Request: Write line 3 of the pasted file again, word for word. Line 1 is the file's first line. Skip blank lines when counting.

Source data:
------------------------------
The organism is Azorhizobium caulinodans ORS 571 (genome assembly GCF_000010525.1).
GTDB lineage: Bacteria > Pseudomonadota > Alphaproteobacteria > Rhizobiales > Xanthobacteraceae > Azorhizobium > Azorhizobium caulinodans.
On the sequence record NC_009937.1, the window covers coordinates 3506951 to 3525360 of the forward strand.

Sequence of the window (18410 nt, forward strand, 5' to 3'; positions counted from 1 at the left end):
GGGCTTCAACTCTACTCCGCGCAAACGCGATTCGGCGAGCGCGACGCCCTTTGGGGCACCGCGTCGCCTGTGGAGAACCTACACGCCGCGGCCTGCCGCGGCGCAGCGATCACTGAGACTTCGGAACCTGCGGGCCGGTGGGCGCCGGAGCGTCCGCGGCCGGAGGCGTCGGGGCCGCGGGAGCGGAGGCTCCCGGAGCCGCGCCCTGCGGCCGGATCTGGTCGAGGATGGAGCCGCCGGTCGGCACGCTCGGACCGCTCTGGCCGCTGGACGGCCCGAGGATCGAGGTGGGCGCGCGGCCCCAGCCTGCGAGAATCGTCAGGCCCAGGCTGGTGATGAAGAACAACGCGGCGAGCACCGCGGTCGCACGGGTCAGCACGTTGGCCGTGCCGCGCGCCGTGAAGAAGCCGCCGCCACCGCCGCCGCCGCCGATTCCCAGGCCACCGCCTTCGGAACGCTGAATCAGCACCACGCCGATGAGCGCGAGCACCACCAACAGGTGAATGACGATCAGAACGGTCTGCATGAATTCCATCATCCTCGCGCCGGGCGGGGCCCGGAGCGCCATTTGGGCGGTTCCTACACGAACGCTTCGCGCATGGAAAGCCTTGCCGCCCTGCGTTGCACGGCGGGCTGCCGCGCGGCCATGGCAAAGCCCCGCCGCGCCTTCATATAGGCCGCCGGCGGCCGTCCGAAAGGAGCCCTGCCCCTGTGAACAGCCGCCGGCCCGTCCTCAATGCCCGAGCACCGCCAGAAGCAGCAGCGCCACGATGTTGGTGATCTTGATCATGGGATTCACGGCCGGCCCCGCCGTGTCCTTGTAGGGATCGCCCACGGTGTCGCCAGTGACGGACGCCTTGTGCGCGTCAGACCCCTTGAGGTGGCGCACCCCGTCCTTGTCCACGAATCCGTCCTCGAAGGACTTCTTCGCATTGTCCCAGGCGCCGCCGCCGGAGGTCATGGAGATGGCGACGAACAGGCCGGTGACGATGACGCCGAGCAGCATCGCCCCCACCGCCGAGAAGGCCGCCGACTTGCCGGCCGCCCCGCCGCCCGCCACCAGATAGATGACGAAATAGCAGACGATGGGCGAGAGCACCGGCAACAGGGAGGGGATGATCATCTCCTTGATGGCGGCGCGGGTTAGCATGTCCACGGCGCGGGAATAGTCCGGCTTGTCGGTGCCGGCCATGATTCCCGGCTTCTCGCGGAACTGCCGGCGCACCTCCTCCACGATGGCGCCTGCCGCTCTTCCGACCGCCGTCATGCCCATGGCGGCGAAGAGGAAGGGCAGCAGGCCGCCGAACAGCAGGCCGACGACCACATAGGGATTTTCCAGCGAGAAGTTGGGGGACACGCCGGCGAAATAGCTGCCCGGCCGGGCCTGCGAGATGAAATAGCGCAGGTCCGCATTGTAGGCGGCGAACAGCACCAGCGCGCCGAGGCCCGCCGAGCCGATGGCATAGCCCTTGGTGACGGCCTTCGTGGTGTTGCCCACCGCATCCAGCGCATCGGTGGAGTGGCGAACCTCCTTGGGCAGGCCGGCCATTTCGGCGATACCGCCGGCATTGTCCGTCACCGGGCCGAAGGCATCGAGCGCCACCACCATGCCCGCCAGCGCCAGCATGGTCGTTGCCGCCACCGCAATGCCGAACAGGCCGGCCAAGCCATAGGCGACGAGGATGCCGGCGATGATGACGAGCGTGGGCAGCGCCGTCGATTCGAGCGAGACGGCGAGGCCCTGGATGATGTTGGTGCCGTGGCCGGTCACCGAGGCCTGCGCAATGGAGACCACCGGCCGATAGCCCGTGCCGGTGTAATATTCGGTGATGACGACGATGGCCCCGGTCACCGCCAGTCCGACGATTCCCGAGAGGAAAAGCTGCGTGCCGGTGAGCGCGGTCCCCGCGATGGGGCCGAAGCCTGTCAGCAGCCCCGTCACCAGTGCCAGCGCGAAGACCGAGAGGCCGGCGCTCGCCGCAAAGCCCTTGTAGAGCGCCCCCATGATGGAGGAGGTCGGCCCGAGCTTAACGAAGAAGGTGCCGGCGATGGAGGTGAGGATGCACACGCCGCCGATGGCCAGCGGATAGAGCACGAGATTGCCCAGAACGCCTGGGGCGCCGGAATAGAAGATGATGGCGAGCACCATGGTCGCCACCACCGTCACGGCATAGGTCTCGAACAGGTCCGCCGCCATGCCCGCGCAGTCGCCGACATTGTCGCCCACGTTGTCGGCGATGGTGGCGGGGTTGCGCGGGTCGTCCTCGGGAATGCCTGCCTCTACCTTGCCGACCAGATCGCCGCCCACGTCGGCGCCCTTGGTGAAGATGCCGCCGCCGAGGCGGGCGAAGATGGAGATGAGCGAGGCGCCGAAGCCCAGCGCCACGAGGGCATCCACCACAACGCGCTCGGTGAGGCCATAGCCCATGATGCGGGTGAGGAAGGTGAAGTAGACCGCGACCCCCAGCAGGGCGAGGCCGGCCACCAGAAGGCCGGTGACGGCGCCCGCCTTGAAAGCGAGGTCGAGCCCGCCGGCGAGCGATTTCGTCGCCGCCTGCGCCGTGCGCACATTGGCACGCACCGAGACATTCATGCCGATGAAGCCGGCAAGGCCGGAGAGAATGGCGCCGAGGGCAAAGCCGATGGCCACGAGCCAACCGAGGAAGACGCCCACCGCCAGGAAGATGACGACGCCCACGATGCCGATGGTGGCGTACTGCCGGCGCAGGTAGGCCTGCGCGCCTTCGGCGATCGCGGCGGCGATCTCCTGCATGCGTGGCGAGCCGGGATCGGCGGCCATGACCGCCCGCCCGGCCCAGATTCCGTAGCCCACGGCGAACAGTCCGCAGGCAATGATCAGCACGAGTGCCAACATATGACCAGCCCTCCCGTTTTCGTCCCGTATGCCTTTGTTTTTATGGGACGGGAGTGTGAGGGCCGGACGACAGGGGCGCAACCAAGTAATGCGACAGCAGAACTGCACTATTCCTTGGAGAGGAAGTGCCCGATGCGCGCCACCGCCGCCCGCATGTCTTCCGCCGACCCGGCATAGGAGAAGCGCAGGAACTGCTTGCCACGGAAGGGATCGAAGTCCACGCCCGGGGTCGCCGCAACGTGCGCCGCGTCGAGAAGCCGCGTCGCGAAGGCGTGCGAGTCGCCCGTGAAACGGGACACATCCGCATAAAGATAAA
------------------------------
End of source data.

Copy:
On the sequence record NC_009937.1, the window covers coordinates 3506951 to 3525360 of the forward strand.